This week we have a Q&A with SF&F editor Anna Jackson. Big thanks to Anna from David Gullen for taking the time to answer his questions with such interesting, clear and informative answers.
Hello Anna. Thank you very much for agreeing to be interviewed for the Milford SF Blog. Please tell us about your current role.
I’m Senior Editor at the science fiction and fantasy imprint Orbit – part of Little, Brown Book Group. It’s my job to steer authors and their books right through from the initial commissioning stage to publication and beyond. My role involves looking out for new writing talent, negotiating book deals, structurally editing manuscripts, devising titles, jacket copy and cover design concepts, and working with sales, marketing and publicity teams to successfully bring books to the market. It’s a really varied, interesting and creative job, and I love what I do.
What drew you to the publishing world, and why did you want to become an editor?
It was definitely my love of books. I’ve always been a keen reader, but it was during my university degree that I particularly developed a love for closely analysing literature. I loved the idea of working with authors creatively and being involved in discovering the new writing talents of the future.
What do you think a writer should expect from their editor?
They should expect their editor to work hard with them on making sure that the final manuscript which goes to print is the very best it can be, and will provide a satisfying reading experience for the target readership. To do this, the editor needs to be able to judge the manuscript with an objective eye, to have a strong market awareness, to be able to give rigorous constructive criticism and ultimately, to be honest with the author. A writer should also expect the editor to do everything in their power to make sure that the book reaches its target market. The editor needs to be a great ambassador for the book and to be able to convey their passion for it in an effective way – so that their enthusiasm can spread through the publishing house and on to the book retailers and the target readership.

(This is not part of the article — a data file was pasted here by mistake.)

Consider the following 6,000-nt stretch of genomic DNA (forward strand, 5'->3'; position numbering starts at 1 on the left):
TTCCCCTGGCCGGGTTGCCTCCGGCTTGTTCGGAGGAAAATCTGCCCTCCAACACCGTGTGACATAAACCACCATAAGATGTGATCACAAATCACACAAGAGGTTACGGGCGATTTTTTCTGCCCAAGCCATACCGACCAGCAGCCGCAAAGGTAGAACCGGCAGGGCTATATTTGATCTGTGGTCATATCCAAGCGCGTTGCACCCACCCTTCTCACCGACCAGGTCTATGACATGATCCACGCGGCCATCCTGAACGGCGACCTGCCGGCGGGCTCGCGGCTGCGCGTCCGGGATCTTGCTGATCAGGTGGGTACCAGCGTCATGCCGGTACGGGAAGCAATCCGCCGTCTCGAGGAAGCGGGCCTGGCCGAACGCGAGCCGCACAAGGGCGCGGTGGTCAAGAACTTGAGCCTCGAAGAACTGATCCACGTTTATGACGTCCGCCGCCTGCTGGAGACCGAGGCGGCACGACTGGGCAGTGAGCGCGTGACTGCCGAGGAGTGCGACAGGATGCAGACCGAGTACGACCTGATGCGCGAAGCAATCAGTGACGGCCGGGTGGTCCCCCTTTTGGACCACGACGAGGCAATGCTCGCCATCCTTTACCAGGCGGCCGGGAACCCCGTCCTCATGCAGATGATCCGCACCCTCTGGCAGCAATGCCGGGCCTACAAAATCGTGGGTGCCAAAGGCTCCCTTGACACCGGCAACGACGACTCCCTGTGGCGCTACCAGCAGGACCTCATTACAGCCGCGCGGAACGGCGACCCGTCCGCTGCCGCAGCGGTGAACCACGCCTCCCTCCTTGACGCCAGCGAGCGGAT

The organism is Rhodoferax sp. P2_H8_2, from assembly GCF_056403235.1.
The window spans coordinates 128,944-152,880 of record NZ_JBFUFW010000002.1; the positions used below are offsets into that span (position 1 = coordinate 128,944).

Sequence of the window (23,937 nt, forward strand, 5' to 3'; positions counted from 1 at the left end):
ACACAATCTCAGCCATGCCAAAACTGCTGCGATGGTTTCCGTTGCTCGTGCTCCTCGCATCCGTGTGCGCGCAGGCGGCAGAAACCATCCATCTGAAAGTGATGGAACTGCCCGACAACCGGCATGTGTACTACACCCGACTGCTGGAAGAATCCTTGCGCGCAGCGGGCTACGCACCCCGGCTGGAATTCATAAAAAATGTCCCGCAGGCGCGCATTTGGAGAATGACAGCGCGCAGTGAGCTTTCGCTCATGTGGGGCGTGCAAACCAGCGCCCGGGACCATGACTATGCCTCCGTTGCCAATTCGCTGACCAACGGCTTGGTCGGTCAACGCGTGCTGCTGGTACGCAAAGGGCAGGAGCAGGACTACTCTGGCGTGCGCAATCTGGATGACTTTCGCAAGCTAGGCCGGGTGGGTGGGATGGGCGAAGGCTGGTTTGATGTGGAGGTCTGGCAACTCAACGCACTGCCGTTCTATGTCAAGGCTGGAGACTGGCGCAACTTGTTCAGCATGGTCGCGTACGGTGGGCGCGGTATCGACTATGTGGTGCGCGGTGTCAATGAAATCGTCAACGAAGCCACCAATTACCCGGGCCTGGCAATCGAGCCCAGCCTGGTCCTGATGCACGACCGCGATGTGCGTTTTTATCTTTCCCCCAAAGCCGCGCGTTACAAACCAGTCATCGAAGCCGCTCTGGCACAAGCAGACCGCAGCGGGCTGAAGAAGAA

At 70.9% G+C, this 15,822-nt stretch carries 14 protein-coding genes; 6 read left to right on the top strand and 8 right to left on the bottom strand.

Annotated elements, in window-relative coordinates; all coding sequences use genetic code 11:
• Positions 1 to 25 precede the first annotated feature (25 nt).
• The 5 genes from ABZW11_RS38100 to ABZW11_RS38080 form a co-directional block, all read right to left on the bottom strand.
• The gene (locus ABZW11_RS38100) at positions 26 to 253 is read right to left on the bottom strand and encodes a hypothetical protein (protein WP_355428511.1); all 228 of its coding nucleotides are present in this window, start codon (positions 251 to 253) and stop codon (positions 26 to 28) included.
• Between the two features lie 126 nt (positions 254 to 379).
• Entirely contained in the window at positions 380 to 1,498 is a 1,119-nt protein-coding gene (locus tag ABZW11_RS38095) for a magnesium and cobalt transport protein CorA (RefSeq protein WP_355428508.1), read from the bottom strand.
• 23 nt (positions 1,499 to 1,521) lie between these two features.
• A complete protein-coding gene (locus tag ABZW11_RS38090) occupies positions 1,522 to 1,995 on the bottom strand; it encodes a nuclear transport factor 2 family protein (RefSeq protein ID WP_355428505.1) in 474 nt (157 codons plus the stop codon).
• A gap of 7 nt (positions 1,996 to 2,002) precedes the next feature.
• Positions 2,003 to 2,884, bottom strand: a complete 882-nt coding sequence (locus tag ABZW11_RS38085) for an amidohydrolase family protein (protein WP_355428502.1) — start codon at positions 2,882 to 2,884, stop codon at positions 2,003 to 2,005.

Does your working day, or week, have a structure?
My working day in the office mainly involves a lot of email communication, discussing publishing strategy with the rest of the team and writing all kinds of sales copy. I think that many people who don’t work in publishing imagine that editors just sit in the office and read all day. But the reality is that there are so many other necessary tasks that we need to perform that we actually have to do most of our reading outside office hours, in the evening and on weekends. Luckily though, most editors are more than happy to do reading in their spare time!
Who wrote your favourite childhood books, and what was so important about those books for you?
There are probably no surprises here: Lord of the Rings by J. R. R. Tolkien – I just loved how it took me to a whole new world but with characters who felt so relatable and likeable. Boy by Roald Dahl – it features so many amusing episodes which made me laugh and gave me such a warm feeling in my tummy…The Outsiders by S. E. Hinton and Catcher in the Rye by J. D. Salinger – both of these really spoke to me, and connected with all the mixed-up feelings I had as a teenager…Fahrenheit 451 by Ray Bradbury – I was so awed by how powerful and poetic it was, and it definitely inspired me to work in science fiction.